Figure 2
Figure 2. Clonogenic neoblasts display broad differentiation capacity
(A–C) Triple-labeling of individual colonies 22 days after irradiation. Shown are projections through optical sections from irradiated animals. Left, tiled images (images from overlapping regions assembled) of representative animals with individual colonies are shown (anterior, up). Circles indicate approximate location of region imaged at high magnification for middle panels; middle images are optical sections with anterior to the right. Example differentiating cells from individual colonies labeled by IF (SMEDWI-1) and double FISH for gata4/5/6 and chat (A), gata4/5/6 and AGAT-1 (B), or AGAT-1 and chat (C) are shown. Proportions of colonies displaying multiple differentiating cell types are indicated. Roman numerals indicate double-positive cells, with individual channels shown in columns to the right. Additional double-positive cells are indicated with arrowheads. See also Figure S12. (D) IF (BrdU) and double FISH (Smed-chat; Smed-mat) worms with BrdU-pulse days 14–18 after irradiation. Single colonies (n=7) contained both BrdU+; chat+ (neuronal) and BrdU+; mat+ (intestinal) descendants. Boxes indicate zoomed regions. (E) Scatterplots showing locations of individual colonies producing differentiated cell types (see also Figure S13). Colony cell differentiation was assessed by labeling with SMEDWI-1 (circles) or BrdU (diamonds). Scale bars, (A–C) left, 100µm; middle 20µm; right 5µm; (D) top image, 20µm; others 5µm.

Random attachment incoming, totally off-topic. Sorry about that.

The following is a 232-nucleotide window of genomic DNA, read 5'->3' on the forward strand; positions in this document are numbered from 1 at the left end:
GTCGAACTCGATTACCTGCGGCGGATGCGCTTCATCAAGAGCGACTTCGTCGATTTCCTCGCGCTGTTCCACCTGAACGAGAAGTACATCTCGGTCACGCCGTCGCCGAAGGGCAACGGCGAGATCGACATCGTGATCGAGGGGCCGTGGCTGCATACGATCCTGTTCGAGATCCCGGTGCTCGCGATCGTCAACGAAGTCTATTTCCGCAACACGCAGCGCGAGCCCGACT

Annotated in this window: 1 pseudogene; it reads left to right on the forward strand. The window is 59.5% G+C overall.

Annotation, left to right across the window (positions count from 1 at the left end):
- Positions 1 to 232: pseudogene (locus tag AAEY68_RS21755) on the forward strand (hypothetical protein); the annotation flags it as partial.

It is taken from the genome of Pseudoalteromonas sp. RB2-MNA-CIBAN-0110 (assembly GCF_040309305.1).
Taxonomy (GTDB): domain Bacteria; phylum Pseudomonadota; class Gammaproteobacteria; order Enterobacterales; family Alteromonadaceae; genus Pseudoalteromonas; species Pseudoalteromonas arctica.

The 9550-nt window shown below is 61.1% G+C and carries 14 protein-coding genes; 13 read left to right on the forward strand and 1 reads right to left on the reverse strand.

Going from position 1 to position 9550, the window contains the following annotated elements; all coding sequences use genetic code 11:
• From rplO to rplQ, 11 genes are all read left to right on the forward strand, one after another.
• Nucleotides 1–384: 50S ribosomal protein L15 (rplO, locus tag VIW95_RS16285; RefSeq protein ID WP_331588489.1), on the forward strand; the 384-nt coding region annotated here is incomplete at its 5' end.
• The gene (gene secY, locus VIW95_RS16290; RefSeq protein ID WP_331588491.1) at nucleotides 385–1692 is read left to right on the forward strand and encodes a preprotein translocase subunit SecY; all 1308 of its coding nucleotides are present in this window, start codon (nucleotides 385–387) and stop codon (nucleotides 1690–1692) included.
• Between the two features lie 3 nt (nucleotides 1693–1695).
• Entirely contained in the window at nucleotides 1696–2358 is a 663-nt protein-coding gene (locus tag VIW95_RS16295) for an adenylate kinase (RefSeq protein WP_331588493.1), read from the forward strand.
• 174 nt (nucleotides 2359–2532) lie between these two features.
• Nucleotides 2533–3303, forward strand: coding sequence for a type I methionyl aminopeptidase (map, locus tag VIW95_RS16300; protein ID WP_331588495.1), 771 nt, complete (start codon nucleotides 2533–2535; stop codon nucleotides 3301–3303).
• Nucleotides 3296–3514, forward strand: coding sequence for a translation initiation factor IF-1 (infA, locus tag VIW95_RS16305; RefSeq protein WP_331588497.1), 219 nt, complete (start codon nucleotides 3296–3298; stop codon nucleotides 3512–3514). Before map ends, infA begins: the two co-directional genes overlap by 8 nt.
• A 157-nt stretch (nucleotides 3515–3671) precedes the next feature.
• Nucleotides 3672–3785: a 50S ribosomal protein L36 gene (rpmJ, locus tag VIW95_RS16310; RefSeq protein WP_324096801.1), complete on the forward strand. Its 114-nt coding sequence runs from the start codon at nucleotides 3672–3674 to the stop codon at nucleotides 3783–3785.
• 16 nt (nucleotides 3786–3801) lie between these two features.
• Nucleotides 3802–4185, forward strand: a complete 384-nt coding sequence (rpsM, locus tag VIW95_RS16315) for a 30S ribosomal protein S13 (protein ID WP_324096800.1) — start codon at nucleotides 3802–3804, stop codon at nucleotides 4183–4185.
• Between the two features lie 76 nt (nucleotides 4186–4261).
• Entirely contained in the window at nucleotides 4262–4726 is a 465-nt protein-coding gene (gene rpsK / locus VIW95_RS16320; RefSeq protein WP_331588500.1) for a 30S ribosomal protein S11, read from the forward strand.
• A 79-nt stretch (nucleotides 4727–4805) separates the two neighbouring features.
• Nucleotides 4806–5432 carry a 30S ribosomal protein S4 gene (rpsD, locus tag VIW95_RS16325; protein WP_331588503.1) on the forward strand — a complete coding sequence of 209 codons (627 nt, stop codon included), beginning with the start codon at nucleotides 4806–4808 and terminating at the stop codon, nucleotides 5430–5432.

Figure 3
Figure 3. Small numbers of cNeoblasts can restore tissue turnover and regenerative ability